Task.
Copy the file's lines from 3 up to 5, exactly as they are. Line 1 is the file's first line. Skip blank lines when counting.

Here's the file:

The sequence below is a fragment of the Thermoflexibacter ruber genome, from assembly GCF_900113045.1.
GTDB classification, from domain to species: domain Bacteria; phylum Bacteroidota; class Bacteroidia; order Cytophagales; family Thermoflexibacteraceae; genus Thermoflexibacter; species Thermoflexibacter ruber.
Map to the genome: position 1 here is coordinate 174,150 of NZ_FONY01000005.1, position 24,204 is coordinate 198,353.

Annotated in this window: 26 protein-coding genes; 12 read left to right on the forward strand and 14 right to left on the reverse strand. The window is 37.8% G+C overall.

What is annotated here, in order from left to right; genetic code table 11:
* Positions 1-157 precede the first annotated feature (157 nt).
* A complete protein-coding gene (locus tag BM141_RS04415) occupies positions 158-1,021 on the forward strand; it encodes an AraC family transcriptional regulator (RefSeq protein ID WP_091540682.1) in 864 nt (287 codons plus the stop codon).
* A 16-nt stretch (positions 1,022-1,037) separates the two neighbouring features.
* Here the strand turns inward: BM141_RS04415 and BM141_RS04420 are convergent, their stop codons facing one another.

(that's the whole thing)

Map to the genome: position 1 here is coordinate 174,150 of NZ_FONY01000005.1, position 24,204 is coordinate 198,353.

Annotated in this window: 26 protein-coding genes; 12 read left to right on the forward strand and 14 right to left on the reverse strand. The window is 37.8% G+C overall.

What is annotated here, in order from left to right; genetic code table 11: